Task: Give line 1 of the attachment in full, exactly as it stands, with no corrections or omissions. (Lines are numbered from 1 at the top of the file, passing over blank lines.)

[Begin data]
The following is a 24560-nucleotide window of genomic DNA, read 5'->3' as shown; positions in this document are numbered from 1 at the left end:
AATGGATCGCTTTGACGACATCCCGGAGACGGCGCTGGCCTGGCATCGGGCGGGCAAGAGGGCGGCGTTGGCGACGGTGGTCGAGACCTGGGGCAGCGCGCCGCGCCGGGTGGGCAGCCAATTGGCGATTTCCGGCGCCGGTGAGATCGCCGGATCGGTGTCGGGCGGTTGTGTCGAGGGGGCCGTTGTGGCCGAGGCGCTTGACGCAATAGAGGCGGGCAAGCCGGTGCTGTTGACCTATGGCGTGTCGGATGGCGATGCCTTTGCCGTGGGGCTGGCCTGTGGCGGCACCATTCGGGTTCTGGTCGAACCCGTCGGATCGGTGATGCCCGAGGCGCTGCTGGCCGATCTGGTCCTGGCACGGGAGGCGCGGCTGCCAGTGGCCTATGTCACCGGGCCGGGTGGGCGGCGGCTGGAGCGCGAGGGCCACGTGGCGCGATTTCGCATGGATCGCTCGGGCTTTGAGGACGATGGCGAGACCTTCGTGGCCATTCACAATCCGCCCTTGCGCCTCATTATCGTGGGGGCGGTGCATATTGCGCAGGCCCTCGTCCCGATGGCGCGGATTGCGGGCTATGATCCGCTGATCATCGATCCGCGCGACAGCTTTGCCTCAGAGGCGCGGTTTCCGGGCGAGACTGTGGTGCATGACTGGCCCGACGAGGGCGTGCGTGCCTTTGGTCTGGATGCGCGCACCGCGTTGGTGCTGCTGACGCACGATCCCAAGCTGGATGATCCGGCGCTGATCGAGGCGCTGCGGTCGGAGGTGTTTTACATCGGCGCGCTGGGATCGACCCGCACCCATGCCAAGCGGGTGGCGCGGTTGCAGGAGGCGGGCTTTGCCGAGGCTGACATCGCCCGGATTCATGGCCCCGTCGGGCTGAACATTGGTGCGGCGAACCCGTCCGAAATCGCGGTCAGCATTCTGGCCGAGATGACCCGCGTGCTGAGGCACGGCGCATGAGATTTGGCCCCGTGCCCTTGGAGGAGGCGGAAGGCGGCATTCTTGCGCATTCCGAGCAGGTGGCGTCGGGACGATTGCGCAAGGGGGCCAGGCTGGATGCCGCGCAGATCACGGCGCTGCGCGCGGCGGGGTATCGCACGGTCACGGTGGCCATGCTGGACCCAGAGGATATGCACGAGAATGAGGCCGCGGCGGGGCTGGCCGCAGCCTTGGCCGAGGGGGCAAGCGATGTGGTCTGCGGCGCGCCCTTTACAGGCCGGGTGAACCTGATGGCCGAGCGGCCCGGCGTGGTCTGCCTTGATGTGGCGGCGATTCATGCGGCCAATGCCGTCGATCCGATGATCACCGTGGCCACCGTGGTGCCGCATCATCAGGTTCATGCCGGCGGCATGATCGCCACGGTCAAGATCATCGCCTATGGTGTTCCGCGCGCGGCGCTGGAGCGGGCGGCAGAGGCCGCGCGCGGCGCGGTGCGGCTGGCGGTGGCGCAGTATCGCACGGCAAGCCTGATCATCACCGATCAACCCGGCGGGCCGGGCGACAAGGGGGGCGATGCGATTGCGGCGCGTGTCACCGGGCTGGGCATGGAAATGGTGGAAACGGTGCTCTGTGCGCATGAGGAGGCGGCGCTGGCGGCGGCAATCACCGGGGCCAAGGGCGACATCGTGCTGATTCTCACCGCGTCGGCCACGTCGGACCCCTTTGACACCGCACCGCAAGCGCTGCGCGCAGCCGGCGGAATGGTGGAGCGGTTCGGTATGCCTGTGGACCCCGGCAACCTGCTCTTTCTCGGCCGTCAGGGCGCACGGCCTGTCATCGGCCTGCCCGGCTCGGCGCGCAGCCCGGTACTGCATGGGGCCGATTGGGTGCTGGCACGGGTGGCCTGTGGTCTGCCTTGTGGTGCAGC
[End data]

The following is a 24560-nucleotide window of genomic DNA, read 5'->3' as shown; positions in this document are numbered from 1 at the left end: